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Yearly Archives: 2010

November 22, 2010 no comments

FDA guidance on the use of biomarkers as drug development tools

Back in September the US Food and Drug Administration announced that it was going to delay its publication of draft guidance on the qualification of drug development tools, originally promised for the summer.  However, this draft guidance was finally published at the end of October.  While still in draft form, the Guidance substantially expands on the outline of the pilot qualification process given in an article written by two members of the Center for Drug Evaluation and Research published in 2007.


The new guidance principally provides information on the proposed administrative process that will be followed by the FDA in order to qualify new drug development tools (DDTs).  Qualification is defined as “a conclusion that within the stated context of use, the results of assessment with a DDT can be relied upon to have a specific interpretation and application in drug development and regulatory review.”  The document discusses two forms of DDT – biomarkers and patient-reported outcome scales.  There are couple of points that bear discussion in relation to biomarkers.


Firstly, the new qualification procedure is aimed at enhancing the utility of a qualified biomarker across the industry.  Hence, while previously use of a biomarker may have been part of an NDA, IND or BLA, this new programme is designed to make public those biomarkers that satisfy the qualification process, so that future drug development programmes can take advantage of already knowing that the biomarker has been qualified for a particular purpose.  Of course, wherever a new biomarker is proprietary, it can be retained as such by not using the new qualification process, but by remaining part of the NDA, IND or BLA.  This new programme, it seems therefore, is not particularly aimed at individual companies, but more towards collaborative groups that together can share the burden of the development of the drug development tools and submission to the FDA.  Indeed, less than a month after the draft guidance was published, several major pharmaceutical companies and leading academic institutions announced such a collaborative biomarker consortium for COPD.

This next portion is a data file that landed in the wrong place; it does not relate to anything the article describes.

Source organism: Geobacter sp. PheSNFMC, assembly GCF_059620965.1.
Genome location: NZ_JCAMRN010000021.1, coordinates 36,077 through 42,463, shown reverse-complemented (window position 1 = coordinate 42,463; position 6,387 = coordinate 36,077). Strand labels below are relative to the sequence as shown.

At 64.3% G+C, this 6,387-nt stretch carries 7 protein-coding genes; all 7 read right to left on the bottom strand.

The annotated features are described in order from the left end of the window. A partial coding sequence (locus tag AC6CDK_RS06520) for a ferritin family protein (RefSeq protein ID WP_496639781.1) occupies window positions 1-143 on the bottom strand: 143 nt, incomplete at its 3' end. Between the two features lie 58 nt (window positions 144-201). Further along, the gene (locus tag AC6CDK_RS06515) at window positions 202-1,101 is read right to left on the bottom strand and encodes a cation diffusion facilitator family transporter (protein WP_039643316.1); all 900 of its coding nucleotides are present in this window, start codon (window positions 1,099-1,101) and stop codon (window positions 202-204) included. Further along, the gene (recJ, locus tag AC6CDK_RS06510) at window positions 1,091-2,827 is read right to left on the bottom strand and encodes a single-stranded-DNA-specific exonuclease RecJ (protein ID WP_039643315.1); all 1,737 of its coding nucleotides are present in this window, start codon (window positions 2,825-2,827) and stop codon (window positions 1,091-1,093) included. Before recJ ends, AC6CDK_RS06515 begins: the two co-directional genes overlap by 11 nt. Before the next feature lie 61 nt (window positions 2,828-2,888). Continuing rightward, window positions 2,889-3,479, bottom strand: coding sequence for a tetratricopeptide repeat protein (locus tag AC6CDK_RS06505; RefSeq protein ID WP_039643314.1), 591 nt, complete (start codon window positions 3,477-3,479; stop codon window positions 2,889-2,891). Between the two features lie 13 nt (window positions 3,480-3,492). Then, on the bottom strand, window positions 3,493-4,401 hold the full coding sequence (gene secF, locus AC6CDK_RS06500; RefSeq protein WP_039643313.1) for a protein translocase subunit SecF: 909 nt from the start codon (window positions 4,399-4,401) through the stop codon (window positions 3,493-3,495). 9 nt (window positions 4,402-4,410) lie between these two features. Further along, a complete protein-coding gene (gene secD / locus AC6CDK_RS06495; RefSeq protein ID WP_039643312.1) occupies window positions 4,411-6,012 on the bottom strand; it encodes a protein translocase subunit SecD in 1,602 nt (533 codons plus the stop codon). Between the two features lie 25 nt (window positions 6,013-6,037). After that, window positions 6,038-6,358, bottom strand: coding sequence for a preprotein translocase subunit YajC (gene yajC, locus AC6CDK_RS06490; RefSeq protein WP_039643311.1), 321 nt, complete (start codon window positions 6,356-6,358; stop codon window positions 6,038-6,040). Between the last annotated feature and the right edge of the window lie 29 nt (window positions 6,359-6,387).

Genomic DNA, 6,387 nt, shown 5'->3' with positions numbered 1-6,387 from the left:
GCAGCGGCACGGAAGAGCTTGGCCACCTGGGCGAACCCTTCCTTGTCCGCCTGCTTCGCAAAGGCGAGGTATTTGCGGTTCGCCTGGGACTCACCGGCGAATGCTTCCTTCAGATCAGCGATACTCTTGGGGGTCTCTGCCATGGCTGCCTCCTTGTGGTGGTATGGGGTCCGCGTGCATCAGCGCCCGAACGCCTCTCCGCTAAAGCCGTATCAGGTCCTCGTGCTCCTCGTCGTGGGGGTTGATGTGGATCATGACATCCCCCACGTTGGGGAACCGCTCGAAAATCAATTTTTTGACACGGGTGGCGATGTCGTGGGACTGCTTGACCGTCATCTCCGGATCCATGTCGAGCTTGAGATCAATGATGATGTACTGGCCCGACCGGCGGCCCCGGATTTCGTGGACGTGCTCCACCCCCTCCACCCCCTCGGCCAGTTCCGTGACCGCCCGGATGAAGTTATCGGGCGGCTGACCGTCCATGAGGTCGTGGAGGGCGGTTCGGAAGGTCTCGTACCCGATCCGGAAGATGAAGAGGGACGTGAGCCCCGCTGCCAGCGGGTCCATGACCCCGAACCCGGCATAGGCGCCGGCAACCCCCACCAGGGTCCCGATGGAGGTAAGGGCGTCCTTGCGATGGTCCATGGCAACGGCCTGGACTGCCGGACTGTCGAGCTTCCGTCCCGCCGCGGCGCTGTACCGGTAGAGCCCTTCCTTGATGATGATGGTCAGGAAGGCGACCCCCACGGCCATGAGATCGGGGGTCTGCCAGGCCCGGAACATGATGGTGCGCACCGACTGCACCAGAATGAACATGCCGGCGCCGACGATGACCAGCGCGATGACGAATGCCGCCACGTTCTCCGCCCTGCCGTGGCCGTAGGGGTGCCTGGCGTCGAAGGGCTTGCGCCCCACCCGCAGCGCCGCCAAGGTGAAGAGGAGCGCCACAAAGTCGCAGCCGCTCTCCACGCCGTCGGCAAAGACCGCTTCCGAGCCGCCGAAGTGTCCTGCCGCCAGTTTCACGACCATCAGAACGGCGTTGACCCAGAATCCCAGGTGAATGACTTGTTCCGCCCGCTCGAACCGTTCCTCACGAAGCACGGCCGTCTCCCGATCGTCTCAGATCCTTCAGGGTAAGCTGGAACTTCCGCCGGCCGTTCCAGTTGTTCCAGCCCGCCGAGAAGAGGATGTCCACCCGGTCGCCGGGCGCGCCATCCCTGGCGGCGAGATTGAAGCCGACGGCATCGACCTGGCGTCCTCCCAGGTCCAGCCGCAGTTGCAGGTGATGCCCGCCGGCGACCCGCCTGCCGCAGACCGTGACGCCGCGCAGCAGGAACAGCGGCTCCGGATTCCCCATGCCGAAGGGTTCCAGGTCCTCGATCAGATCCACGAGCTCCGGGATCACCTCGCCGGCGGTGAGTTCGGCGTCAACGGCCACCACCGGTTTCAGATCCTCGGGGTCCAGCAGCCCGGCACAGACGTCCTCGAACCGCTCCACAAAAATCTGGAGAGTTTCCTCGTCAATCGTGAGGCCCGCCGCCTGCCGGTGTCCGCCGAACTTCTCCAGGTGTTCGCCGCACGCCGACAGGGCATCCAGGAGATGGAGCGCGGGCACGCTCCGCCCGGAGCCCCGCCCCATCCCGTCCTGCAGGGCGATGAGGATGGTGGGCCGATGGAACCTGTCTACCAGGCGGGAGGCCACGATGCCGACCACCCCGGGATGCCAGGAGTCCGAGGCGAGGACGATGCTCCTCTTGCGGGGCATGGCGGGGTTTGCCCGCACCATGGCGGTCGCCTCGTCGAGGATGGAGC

Secondly, while there is detailed information as to the administrative process, there is no information on the level of evidence required by the FDA to take a biomarker through from submission to qualification.  There are a number of discreet stages that have to be undertaken, but nowhere are the criteria on which a new biomarker will be assessed described.  The means by which such an assessment may be made are described:  In the first stage they include a consultation process between the submitter and the FDA, and formal …


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